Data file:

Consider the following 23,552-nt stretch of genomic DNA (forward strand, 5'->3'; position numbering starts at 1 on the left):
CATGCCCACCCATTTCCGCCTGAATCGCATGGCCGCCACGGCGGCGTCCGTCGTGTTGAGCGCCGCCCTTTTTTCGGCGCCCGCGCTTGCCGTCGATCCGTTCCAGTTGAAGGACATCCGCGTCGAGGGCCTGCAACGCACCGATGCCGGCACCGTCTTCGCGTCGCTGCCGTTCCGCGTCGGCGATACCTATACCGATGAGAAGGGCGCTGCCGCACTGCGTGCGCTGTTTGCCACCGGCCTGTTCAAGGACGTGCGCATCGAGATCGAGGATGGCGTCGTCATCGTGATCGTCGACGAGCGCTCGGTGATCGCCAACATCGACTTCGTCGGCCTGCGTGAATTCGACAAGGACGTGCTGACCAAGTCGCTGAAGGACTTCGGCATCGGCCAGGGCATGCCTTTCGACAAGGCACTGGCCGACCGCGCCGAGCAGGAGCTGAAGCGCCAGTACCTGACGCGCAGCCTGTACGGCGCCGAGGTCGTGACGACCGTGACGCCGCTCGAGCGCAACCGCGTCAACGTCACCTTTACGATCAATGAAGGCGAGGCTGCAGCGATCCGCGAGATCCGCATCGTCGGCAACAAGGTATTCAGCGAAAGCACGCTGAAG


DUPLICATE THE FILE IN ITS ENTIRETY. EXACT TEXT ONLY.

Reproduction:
Consider the following 23,552-nt stretch of genomic DNA (forward strand, 5'->3'; position numbering starts at 1 on the left):
CATGCCCACCCATTTCCGCCTGAATCGCATGGCCGCCACGGCGGCGTCCGTCGTGTTGAGCGCCGCCCTTTTTTCGGCGCCCGCGCTTGCCGTCGATCCGTTCCAGTTGAAGGACATCCGCGTCGAGGGCCTGCAACGCACCGATGCCGGCACCGTCTTCGCGTCGCTGCCGTTCCGCGTCGGCGATACCTATACCGATGAGAAGGGCGCTGCCGCACTGCGTGCGCTGTTTGCCACCGGCCTGTTCAAGGACGTGCGCATCGAGATCGAGGATGGCGTCGTCATCGTGATCGTCGACGAGCGCTCGGTGATCGCCAACATCGACTTCGTCGGCCTGCGTGAATTCGACAAGGACGTGCTGACCAAGTCGCTGAAGGACTTCGGCATCGGCCAGGGCATGCCTTTCGACAAGGCACTGGCCGACCGCGCCGAGCAGGAGCTGAAGCGCCAGTACCTGACGCGCAGCCTGTACGGCGCCGAGGTCGTGACGACCGTGACGCCGCTCGAGCGCAACCGCGTCAACGTCACCTTTACGATCAATGAAGGCGAGGCTGCAGCGATCCGCGAGATCCGCATCGTCGGCAACAAGGTATTCAGCGAAAGCACGCTGAAG